Morphological, physiological, and behavioral differences between humans and other primates are partly due to evolutionary innovations that arose in the human lineage. Understanding how and why these innovations evolved is a central motivation for sequencing the chimpanzee and other primate genomes. Interpreting the rapidly growing amounts of comparative sequence and gene expression data will require an integrated conceptual framework that connects molecular and phenotypic evolution. In this project, such framework will be developed in a Drosophila model, which allows genomic and population-genetic data to be combined with genetic crosses and experimental analyses of gene regulation and function. A powerful experimental model will be provided by a sex-specific morphological structure that originated and diversified recently in Drosophila evolution. The first goal of this project is to identify DNA sequence changes and population-genetic forces responsible for the origin and loss of regulatory interactions between genes that control the development of this structure. To accomplish this, biochemical, genetic, and comparative approaches will be combined to reconstruct the evolution of transcription factor binding sites in the regulatory region of a key gene that controls sex-specific differentiation, and examine the effects of natural selection on the sequence and affinity of these sites. The second goal is to identify the genetic and molecular changes responsible for the remodeling of a sex-specific developmental pathway on microevolutionary timescales. Comparative analysis of gene expression will be combined with genetic crosses and transgenic assays to understand how evolutionary changes in gene regulation affect cell differentiation and generate new morphogenetic pathways that shape adult morphology. These approaches will then be extended to a wider range of models to elucidate the genetic and developmental changes responsible for the origin of a novel sex-specific organ, and to test whether convergent morphological changes in different evolutionary lineages were caused by similar changes in development. The final goal of this project is to identify the genes and DNA sequence changes responsible for the recent origin of a unique sex-specific sensory system. This will open the way for understanding the molecular-genetic and neurobiological mechanisms of evolutionary changes in behavior.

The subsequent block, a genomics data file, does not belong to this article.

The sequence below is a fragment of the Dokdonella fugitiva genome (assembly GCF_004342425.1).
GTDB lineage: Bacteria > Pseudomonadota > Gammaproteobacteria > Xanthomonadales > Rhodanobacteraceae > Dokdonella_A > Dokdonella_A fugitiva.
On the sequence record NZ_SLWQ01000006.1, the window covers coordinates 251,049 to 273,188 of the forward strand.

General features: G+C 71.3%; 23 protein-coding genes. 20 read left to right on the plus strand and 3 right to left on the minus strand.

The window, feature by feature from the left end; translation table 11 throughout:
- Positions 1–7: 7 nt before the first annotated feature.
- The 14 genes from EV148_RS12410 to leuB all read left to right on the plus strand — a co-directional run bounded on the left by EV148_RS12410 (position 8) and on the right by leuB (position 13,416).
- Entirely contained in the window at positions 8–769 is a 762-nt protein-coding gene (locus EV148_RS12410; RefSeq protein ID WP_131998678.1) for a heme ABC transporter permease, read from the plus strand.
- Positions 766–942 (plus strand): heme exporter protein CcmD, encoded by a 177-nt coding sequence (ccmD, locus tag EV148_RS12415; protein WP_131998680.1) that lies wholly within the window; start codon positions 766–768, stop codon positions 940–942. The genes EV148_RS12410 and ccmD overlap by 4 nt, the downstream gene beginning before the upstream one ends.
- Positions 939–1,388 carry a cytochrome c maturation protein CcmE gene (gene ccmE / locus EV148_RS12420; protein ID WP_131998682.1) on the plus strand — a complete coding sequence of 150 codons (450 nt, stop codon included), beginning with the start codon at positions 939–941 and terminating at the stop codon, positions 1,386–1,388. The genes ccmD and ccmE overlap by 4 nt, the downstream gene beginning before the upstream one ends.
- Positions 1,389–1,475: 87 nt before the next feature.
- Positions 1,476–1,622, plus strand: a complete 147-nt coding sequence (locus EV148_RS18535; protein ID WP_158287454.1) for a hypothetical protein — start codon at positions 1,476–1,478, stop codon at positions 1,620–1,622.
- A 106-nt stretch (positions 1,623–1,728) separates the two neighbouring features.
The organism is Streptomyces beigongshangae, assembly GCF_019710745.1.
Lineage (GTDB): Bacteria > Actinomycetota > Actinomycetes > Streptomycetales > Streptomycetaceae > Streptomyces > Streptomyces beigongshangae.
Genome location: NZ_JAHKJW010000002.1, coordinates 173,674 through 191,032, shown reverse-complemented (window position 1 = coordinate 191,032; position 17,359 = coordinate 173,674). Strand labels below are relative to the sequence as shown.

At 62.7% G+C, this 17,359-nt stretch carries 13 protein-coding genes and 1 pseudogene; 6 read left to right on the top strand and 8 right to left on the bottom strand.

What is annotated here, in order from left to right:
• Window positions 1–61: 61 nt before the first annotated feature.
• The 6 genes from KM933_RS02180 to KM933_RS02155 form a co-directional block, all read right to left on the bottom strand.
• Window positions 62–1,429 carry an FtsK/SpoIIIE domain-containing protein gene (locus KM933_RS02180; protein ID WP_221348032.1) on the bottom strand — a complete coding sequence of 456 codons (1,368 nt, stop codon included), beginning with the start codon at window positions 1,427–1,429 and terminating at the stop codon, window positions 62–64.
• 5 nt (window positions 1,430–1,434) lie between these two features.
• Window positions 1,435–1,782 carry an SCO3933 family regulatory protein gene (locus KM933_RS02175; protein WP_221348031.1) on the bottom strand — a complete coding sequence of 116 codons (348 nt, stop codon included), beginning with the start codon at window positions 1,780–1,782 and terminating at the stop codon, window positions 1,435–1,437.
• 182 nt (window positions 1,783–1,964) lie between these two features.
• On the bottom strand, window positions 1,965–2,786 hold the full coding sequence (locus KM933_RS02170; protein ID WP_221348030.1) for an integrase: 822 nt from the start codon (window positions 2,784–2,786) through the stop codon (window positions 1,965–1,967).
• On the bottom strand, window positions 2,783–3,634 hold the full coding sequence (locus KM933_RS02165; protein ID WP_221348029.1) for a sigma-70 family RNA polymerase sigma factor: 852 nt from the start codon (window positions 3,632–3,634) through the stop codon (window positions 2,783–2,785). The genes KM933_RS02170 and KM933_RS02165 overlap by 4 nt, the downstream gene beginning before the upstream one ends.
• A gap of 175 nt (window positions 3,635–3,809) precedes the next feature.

The fundamental principle of sexual development - that sex-specific regulators act by modulating the output of other developmental pathways - is shared by all animals, including humans. Model system research that elucidates the molecular mechanisms and evolution of sexual differentiation will lead to a better understanding of the origin and development of sex-specific traits in humans, opening the way for designing drugs and prophylactic treatments that target male- or female-specific developmental pathways.
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